to do so. This is one of the key ways
we can help change the perception of
accountability discussions.

Holding someone
accountable is a
good thing.
If you have ever made a mistake and
were called out for that mistake, I would
imagine you would want people to
drop it and move on. The same feeling
applies for accountability discussions.
Please note, I am not saying that once an
accountability discussion is completed
we must forget about it. Rather, it is
important that we move on and allow
the employee the opportunity to learn
from their past behaviors and implement
necessary changes moving forward. If
the behavior continues, however, then
we can bring it to attention during
another discussion.

UNDERSTANDING
EXPECTATIONS
Bringing accountability into teams is
something you can do right away. There
is no need to wait for the next evaluation
period. One of the most impor tant
items needed to start this process is
simple: expectations.
One of the most common reasons
for becoming frustrated is because
our expectations are not being met.
Think about the previous examples
mentioned, and then think about a time
when you were frustrated at work. Why
were you frustrated? You likely had one
of the following answers:

T RAIN IN G I N DU STR Y M AGAZ INE - UNDERSTANDING YOUR LEARNERS 20 1 9 I WWW. T RAI NINGINDU S T RY . C OM/ MAGAZ I NE

| 47


https://www.vitalsmarts.com/crucial-accountability-training/ https://www.trainingindustry.com/magazine

Training Industry Magazine - May/June 2019

Table of Contents for the Digital Edition of Training Industry Magazine - May/June 2019

Understanding the Learner
Table of Contents
Helping People Flourish Through Great Leadership
Smart Learning Design: How Brain Science Can Impact Learning Design
Meet Today's Learner
Indoctrinate, Embrace and Measure!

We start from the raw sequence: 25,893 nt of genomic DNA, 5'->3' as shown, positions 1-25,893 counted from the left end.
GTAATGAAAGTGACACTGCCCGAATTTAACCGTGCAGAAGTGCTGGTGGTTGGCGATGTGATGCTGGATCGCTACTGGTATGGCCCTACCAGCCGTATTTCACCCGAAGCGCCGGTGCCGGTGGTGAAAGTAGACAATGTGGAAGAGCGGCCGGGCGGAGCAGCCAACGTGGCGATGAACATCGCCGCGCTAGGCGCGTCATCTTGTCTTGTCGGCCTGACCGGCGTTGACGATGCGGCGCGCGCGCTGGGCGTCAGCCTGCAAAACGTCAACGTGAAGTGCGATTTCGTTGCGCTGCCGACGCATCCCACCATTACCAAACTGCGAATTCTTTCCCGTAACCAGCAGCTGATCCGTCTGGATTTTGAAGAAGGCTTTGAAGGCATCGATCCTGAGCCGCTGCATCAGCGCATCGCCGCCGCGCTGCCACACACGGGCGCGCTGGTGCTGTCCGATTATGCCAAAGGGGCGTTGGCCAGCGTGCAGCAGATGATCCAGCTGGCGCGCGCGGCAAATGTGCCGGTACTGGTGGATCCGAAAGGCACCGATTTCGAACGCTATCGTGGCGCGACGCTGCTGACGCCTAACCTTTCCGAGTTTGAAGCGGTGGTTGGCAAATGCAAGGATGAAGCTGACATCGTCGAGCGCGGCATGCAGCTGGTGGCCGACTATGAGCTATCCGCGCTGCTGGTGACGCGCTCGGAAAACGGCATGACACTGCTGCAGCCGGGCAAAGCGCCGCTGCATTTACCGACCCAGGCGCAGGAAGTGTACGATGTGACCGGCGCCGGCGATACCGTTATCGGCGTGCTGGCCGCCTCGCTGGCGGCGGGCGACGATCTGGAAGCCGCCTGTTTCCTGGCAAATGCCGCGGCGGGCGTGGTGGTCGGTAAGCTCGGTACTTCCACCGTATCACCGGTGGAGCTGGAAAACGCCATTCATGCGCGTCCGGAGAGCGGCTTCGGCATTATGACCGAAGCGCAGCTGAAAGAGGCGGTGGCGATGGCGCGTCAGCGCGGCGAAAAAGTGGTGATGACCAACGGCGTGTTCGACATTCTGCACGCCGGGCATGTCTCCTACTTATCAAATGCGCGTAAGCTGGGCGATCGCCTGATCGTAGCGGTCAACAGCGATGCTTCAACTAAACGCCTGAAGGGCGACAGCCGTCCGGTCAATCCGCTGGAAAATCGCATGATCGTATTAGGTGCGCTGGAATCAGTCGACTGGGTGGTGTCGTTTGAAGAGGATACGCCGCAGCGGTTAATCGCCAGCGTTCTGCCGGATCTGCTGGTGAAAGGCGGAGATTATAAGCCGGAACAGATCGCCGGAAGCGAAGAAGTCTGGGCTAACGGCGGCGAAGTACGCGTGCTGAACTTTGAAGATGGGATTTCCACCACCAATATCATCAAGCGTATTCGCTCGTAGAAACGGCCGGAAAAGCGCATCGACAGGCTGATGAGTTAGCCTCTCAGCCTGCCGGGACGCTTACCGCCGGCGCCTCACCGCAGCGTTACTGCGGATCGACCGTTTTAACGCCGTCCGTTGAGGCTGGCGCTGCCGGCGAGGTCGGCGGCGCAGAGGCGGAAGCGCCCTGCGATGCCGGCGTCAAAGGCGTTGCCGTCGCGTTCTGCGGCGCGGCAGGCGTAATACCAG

The Importance of Diversity of Thought
Training Myths That Won't Go Away
What Does Personality Have to Do With It Anyway?
Back to Psychology Basics: How to Keep Your Learners Engaged
Becoming an Effective Learner in the Age of Digital Evolution
4 Keys to Making Content More Consumable for the Just-in-Time Learner
The Four Dimensions of Character Fitness and How They Grow Leadership Agility
The Human Factor
Accountability in Teams: Changing Perceptions and Moving Toward Implementation
Deloitte's Journey to Gamifying Onboarding for New Analysts
Creating an Amazing Learning Experience: Training and Gaining Soft Skills
Create Effective Adaptive Learning For Your Learners
6 Keys to Understanding Your Learners' Environment
Creating a Continuous Learning Culture
Emerald Group Acquisitions Create a Portfolio of Learning Businesses
Company News
Training Industry Magazine - May/June 2019 - Cover1
Training Industry Magazine - May/June 2019 - Cover2
Training Industry Magazine - May/June 2019 - Understanding the Learner
Training Industry Magazine - May/June 2019 - Table of Contents
Training Industry Magazine - May/June 2019 - 5
Training Industry Magazine - May/June 2019 - 6
Training Industry Magazine - May/June 2019 - 7
Training Industry Magazine - May/June 2019 - 8
Training Industry Magazine - May/June 2019 - Helping People Flourish Through Great Leadership
Training Industry Magazine - May/June 2019 - 10
Training Industry Magazine - May/June 2019 - Smart Learning Design: How Brain Science Can Impact Learning Design
Training Industry Magazine - May/June 2019 - 12